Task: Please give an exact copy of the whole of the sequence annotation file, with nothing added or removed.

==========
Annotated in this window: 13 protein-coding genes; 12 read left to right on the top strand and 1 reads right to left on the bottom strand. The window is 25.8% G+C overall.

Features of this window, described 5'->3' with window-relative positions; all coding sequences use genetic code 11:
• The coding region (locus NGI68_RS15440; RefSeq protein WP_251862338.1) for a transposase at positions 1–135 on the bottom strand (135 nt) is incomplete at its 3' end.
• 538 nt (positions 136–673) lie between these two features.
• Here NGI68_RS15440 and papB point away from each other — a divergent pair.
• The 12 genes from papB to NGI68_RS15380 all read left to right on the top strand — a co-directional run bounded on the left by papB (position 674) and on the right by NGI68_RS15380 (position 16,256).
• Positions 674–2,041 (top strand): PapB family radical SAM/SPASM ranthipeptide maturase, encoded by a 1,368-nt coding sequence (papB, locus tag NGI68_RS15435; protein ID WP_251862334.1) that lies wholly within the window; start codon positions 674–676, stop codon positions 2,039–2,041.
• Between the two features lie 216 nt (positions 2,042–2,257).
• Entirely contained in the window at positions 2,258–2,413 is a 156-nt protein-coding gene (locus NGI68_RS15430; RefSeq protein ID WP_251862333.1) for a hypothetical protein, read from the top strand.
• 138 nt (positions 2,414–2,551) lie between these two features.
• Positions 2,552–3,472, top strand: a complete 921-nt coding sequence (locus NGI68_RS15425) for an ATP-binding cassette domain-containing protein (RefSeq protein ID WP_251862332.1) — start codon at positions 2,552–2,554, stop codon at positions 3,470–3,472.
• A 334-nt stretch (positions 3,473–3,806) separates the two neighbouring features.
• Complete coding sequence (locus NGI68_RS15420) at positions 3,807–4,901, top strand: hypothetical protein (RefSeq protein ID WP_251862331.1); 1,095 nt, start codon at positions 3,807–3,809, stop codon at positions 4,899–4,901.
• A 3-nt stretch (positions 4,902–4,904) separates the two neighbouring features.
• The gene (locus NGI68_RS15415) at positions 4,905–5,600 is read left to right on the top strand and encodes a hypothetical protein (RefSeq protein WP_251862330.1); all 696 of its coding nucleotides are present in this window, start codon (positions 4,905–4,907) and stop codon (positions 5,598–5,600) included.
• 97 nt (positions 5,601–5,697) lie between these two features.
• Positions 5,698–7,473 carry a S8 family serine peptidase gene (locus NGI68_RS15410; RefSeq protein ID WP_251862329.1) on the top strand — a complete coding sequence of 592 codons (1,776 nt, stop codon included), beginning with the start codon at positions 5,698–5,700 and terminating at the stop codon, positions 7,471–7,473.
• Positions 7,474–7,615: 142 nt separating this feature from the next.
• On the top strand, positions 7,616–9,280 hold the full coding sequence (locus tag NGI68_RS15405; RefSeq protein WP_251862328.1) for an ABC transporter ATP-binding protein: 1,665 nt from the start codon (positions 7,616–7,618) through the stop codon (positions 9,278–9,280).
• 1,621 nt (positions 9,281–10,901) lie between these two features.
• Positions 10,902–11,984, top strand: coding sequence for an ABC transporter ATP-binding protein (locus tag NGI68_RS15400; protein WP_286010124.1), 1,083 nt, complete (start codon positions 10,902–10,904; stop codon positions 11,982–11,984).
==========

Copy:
Annotated in this window: 13 protein-coding genes; 12 read left to right on the top strand and 1 reads right to left on the bottom strand. The window is 25.8% G+C overall.

Features of this window, described 5'->3' with window-relative positions; all coding sequences use genetic code 11:
• The coding region (locus NGI68_RS15440; RefSeq protein WP_251862338.1) for a transposase at positions 1–135 on the bottom strand (135 nt) is incomplete at its 3' end.
• 538 nt (positions 136–673) lie between these two features.
• Here NGI68_RS15440 and papB point away from each other — a divergent pair.
• The 12 genes from papB to NGI68_RS15380 all read left to right on the top strand — a co-directional run bounded on the left by papB (position 674) and on the right by NGI68_RS15380 (position 16,256).
• Positions 674–2,041 (top strand): PapB family radical SAM/SPASM ranthipeptide maturase, encoded by a 1,368-nt coding sequence (papB, locus tag NGI68_RS15435; protein ID WP_251862334.1) that lies wholly within the window; start codon positions 674–676, stop codon positions 2,039–2,041.
• Between the two features lie 216 nt (positions 2,042–2,257).
• Entirely contained in the window at positions 2,258–2,413 is a 156-nt protein-coding gene (locus NGI68_RS15430; RefSeq protein ID WP_251862333.1) for a hypothetical protein, read from the top strand.
• 138 nt (positions 2,414–2,551) lie between these two features.
• Positions 2,552–3,472, top strand: a complete 921-nt coding sequence (locus NGI68_RS15425) for an ATP-binding cassette domain-containing protein (RefSeq protein ID WP_251862332.1) — start codon at positions 2,552–2,554, stop codon at positions 3,470–3,472.
• A 334-nt stretch (positions 3,473–3,806) separates the two neighbouring features.
• Complete coding sequence (locus NGI68_RS15420) at positions 3,807–4,901, top strand: hypothetical protein (RefSeq protein ID WP_251862331.1); 1,095 nt, start codon at positions 3,807–3,809, stop codon at positions 4,899–4,901.
• A 3-nt stretch (positions 4,902–4,904) separates the two neighbouring features.
• The gene (locus NGI68_RS15415) at positions 4,905–5,600 is read left to right on the top strand and encodes a hypothetical protein (RefSeq protein WP_251862330.1); all 696 of its coding nucleotides are present in this window, start codon (positions 4,905–4,907) and stop codon (positions 5,598–5,600) included.
• 97 nt (positions 5,601–5,697) lie between these two features.
• Positions 5,698–7,473 carry a S8 family serine peptidase gene (locus NGI68_RS15410; RefSeq protein ID WP_251862329.1) on the top strand — a complete coding sequence of 592 codons (1,776 nt, stop codon included), beginning with the start codon at positions 5,698–5,700 and terminating at the stop codon, positions 7,471–7,473.
• Positions 7,474–7,615: 142 nt separating this feature from the next.
• On the top strand, positions 7,616–9,280 hold the full coding sequence (locus tag NGI68_RS15405; RefSeq protein WP_251862328.1) for an ABC transporter ATP-binding protein: 1,665 nt from the start codon (positions 7,616–7,618) through the stop codon (positions 9,278–9,280).
• 1,621 nt (positions 9,281–10,901) lie between these two features.
• Positions 10,902–11,984, top strand: coding sequence for an ABC transporter ATP-binding protein (locus tag NGI68_RS15400; protein WP_286010124.1), 1,083 nt, complete (start codon positions 10,902–10,904; stop codon positions 11,982–11,984).